The Intersection of Mental Health and Assault Cases

January 26th, 2024
The Intersection of Mental Health and Assault Cases

There is definitely a relationship between mental health and criminal cases, but it is probably not the relationship that you think it is. Recently, in our blog, we have discussed the relationship between criminal behavior and alcohol, and also between criminal behavior and drug use. Alcohol and drug use do not cause criminal behavior, but they contribute to it.

The public generally thinks that mental illness contributes to criminal behavior as well, but that is a myth. And because of what is portrayed on television and in the movies, people are often afraid of those with mental illness. However, those with mental health problems are much more often the victims of criminal behavior rather than the perpetrators of it. This holds true for assault, murder, and all other criminal acts.

Mental illness is not a predictor of criminal behavior, but it is a predictor of victimization, and not just on the street. Unfortunately, those suffering from mental illness tend to be treated worse than other people in all areas of society, including in the court system and in incarceration.

This subject is always one of intense debate especially in legal circles. The central question is can or should a person be held responsible for committing acts of violence such as assault if the perpetrator suffers from a mental illness. The answer is complicated, or “it depends.”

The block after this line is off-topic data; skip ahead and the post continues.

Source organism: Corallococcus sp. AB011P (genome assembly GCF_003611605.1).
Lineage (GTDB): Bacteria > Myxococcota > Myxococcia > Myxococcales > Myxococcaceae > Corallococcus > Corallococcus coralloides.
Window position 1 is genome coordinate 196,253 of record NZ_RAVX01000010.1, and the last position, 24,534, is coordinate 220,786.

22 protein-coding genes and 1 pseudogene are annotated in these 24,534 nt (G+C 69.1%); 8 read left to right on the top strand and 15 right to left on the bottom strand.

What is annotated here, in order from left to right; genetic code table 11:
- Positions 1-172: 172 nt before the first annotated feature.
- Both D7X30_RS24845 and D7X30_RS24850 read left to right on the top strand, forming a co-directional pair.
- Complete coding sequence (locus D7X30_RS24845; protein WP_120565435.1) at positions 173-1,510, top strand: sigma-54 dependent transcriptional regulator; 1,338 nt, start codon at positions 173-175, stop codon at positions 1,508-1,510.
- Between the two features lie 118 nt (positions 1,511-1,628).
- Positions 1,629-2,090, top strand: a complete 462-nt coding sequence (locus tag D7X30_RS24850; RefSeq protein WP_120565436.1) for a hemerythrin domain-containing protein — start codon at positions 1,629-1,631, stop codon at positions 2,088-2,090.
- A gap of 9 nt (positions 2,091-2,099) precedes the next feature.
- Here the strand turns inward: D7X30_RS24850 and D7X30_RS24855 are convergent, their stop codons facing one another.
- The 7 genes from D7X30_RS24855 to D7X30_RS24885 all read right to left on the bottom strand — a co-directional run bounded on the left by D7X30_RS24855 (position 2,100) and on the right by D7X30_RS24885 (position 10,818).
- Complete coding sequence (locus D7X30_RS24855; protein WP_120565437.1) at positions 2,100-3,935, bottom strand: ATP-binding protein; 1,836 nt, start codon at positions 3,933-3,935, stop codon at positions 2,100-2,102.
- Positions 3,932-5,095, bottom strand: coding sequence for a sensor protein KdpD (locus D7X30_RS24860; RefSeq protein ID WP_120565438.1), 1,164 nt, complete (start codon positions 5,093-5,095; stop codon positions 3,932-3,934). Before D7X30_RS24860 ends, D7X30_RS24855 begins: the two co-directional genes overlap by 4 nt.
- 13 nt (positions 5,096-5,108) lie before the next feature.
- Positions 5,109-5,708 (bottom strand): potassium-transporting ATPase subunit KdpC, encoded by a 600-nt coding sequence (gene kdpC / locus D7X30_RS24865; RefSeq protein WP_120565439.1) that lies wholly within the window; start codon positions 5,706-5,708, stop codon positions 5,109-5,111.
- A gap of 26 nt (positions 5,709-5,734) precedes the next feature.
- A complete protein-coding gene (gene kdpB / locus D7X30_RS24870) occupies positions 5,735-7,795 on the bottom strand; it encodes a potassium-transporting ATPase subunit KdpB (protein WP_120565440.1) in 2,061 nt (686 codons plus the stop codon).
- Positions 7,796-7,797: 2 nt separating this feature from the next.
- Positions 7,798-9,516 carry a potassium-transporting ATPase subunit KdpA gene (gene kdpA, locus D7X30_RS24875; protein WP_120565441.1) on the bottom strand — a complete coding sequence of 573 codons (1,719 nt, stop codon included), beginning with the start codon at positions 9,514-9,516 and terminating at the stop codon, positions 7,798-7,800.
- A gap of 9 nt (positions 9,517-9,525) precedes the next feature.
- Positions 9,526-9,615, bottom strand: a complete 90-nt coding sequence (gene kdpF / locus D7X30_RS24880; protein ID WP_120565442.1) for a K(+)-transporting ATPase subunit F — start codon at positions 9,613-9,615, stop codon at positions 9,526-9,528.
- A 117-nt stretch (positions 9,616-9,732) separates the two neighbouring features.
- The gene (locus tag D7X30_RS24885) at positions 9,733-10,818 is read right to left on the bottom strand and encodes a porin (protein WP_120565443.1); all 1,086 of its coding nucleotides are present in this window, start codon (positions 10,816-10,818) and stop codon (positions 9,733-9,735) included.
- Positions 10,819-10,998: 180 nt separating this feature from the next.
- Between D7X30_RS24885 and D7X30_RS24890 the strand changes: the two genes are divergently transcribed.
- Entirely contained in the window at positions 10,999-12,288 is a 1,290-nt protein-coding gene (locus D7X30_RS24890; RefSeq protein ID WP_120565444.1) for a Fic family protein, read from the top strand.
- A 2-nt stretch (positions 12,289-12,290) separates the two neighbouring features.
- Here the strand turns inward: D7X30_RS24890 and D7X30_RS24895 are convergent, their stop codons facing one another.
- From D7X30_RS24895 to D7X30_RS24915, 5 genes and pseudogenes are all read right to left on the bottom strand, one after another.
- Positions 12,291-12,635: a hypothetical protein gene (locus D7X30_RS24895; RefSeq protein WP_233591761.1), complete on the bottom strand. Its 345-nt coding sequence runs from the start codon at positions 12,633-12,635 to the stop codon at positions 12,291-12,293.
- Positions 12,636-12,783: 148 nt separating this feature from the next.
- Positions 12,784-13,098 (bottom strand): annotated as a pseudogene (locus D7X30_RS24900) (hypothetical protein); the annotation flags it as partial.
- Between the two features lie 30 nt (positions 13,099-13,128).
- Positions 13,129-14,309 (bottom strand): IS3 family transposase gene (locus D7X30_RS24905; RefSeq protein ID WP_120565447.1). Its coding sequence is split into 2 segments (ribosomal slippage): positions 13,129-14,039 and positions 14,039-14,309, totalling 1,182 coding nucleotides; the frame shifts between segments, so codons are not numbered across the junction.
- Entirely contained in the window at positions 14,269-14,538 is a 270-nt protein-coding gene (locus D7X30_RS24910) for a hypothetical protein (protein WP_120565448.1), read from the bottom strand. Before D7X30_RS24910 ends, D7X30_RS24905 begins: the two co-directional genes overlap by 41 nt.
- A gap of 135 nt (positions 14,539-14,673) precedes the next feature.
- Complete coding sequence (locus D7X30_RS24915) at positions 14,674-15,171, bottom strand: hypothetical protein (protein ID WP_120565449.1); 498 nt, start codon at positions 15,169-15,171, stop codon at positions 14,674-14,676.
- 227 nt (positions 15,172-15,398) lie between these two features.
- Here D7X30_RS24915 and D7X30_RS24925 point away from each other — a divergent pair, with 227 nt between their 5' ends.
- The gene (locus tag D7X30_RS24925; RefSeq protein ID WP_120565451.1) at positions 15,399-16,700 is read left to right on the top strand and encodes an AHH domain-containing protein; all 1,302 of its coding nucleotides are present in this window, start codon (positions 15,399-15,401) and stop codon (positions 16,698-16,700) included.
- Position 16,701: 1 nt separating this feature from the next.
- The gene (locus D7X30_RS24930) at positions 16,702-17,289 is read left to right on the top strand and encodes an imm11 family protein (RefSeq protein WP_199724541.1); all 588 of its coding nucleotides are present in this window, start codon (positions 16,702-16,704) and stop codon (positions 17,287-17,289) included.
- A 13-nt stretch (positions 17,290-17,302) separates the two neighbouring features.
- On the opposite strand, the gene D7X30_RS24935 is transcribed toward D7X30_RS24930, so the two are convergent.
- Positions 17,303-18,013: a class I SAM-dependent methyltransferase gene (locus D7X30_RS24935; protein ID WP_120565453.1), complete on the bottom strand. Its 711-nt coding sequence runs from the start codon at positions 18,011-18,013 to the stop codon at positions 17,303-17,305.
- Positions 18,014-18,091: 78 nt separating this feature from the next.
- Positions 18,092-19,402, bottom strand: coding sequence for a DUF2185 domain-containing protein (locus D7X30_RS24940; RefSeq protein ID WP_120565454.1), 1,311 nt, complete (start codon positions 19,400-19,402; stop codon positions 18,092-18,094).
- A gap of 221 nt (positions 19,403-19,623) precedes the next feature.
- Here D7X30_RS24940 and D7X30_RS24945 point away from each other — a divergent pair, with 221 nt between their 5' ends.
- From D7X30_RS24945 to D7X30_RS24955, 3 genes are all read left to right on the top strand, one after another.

Under Canadian federal law, we no longer say that someone is not guilty by “reason of insanity.” Now the wording is “not criminally responsible.” However, not criminally responsible is not a get-out-of-jail-free card. And an insanity defence is hard to put together and hard to win. Also, keep in mind that the legal definition of mental illness may be different than the medical one.

Those suffering from mental illness do sometimes commit crimes, and those are the crimes that we hear about in news bites on television. But much more often crimes are committed against those suffering from mental illness, and, that is something that we do not hear about nearly enough.

If you have been charged with a criminal offence, call Gagan Nahal at (604) 527-4769 for a free consultation. And do not make any statements to the police without first consulting your lawyer. 

Gagan Nahal is a criminal defence lawyer based in Surrey, British Columbia, although he has represented clients across Canada. He works vigorously and tirelessly defending his clients. 

If you have any questions about this article or you would like to talk to Mr. Nahal, please call him directly at (604) 527-4769.